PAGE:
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Adjudication, Validity, and Theories of Law

  • John Bogart
Extract

Although Positivism and Natural Law theories seem to be mutually exclusive theories regarding the law, one might be able to salvage the attractive features of both theories by confirming each theory to a different area of judicial life. The most promising line of demarcation is to confine Positivism to theories of validity, and to confine Natural Law to theories of adjudication. This strategy has been very ably outlined in a paper by David Brink, which I shall use as the springboard for this essay.

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I owe thanks to Carola Mone and Richard Bronaugh for Ihe helpful comments on earlier versions of this work.

1. The strategy offers itself as a plausible reconstruction of some significant parts of Ronald Dworkin’s work. It is also a strategy I have encountered several times among graduate students.

2. David Brink, ,“Legal Positivism and Natural law Reconsidered”(1985),6 Monisl 364.

3. Again, this is a matter, I think, of the theory of validity determining the scope of a legal system and some subset of laws within the system. The scope of an individual law is a problem left to the theory of legal reasoning, which is properly part of the theory of adjudication.

4. It is worth noting that in the present context the theory of adjudication has an uncertain connection to the debates over the nature of legal reasoning or the nature of judicial reasoning. As delimited by Brink, that debate (among, e.g., MacCormick, Levi, Wasserstrom) is not part of the theory of adjudication. See Neil MacCormick, ,Legal Reasoning and Legal Theory(Oxford:Oxford University Press,1978; Levi, Edward S. An Introduction to Legal Reasoning(Chicago:University of Chicago Press,1948; Wasserstrom, Richard The Judicial Decision(Stanford, CA:Standford University Press,1961.

5. More precisely, it is a part of the law in only some jurisdictions. It is, e.g., a part of the California Civil Code, if it is uncontroversially part of the law of New York, then the criminal forfeiture statutes would have been otiose. I cannot see that they were. The same may be said of federal law. Principles of interpretation need not, but may , be part of the law. The California Civil Code, for example, contains a number of principles of interpretation. (E.g., §3523: “For every wrong there is a remedy’” and §3531: “The law never requires impossibilities”.) The point is that not all that judges write or say, nor all that they rely on in making decisions, is part of the law.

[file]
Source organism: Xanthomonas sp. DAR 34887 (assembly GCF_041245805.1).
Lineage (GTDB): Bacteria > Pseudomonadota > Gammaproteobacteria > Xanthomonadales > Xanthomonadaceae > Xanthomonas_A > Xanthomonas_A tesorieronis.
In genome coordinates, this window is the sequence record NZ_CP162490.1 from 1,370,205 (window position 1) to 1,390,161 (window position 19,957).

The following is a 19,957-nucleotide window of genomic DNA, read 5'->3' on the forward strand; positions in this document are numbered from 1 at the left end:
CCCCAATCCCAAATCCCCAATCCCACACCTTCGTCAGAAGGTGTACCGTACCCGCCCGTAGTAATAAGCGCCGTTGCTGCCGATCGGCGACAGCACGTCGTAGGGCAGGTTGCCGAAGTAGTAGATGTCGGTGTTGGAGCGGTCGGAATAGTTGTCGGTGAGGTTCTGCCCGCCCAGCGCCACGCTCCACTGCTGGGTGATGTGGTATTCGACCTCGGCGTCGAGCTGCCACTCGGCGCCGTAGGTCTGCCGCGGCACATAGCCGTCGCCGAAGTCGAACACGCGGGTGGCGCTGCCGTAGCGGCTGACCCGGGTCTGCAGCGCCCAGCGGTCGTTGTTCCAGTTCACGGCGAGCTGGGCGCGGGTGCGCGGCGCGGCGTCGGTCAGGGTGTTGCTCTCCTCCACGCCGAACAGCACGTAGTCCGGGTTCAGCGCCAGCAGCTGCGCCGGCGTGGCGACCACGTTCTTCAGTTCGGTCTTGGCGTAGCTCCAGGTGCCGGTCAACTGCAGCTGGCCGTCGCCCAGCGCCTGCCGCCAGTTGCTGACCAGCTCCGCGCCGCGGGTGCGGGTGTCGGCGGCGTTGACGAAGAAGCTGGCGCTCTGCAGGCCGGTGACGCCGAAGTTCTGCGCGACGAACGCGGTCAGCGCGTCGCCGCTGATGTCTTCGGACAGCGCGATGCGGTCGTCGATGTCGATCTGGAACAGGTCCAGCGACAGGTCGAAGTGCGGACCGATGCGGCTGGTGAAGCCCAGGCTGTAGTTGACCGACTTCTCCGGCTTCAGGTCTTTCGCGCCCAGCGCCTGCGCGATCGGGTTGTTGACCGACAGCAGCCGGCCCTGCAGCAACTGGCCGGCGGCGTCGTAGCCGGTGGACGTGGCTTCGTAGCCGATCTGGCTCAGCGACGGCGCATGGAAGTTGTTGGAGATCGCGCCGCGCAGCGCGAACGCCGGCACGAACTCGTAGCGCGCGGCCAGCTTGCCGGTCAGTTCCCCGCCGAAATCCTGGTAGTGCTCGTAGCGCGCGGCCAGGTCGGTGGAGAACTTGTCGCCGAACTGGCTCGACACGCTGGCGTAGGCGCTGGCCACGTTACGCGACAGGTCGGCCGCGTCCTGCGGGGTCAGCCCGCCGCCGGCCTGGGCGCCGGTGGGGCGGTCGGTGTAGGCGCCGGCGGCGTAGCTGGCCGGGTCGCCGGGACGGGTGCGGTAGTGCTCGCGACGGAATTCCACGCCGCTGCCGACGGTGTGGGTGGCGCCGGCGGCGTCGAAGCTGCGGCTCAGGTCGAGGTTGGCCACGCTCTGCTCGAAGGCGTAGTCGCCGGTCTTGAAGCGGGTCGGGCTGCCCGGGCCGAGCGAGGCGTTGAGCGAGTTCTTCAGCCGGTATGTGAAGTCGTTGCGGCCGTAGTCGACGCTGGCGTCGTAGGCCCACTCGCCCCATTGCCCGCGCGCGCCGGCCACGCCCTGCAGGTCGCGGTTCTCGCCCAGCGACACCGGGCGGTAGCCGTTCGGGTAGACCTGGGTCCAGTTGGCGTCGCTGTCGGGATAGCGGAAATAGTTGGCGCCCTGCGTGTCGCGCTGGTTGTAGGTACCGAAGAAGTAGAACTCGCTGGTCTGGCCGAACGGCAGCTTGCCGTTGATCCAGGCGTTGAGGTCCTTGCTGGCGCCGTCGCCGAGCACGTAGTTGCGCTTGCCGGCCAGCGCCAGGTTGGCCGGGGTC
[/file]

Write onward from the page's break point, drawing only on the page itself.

6. Brink supra n. 2 at 367.

7. Brink id. at 368.

8. Brink id. at 369.

9. Brink id. at 369.

10. Brink’s discussion plainly relies on a clear account of “justiciable controversy”. This seems to mean that the theory of validity, by which Brink determines justiciable controversies, provides the criteria for determining the outcome of the case. The theory of validity then determines everything there is for a theory of law to determine about the law. I discuss this below. Additionally, the idea that it is in anyway easy to determine what a justiciable case is, is surprising. There is a large set of very difficult and important problems buried in the phrase “justiciable case”. To name just one, rules of standing are hardly mechanical.

11. Valid law is determined by the theory of validity.

12. The view rejected involves a general claim of normative pre–emption. It should not be confused with the claim that within the law non–legal norms yield to legal norms. The narrower claim is a plausible implication of legal authority.

13. Brink agrees. See Brink supra n. 2 at 364, 365.

14. The prohibition of ‘cruel and unusual punishment’ (Eighth Amendment) on its face invokes moral concepts. Cruelty is a moral concept in just the way kindness is. The complexity or ‘thickness’as it is sometimes termed, of a concept is not reason to doubt its status as a moral concept. Along a somewhat different dimension, the Due Process Clause of the Fourteenth Amendment also directs interpreters to moral and political analyses. The point is not that these are ‘purely’ moral concepts, concepts whose explication proceeds with no reference to extra-moral theory. Rather, whatever other factors are necessary to their explication (e.g., history), moral theory is both necessary and central to the explicatory effort.

15. Brink supra n. 2 at 364, 369.

16. Brink id. at 377.

17. Brink id. at 377–381.

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Canadian Journal of Law & Jurisprudence
  • ISSN: 0841-8209
  • EISSN: 2056-4260
  • URL: /core/journals/canadian-journal-of-law-and-jurisprudence
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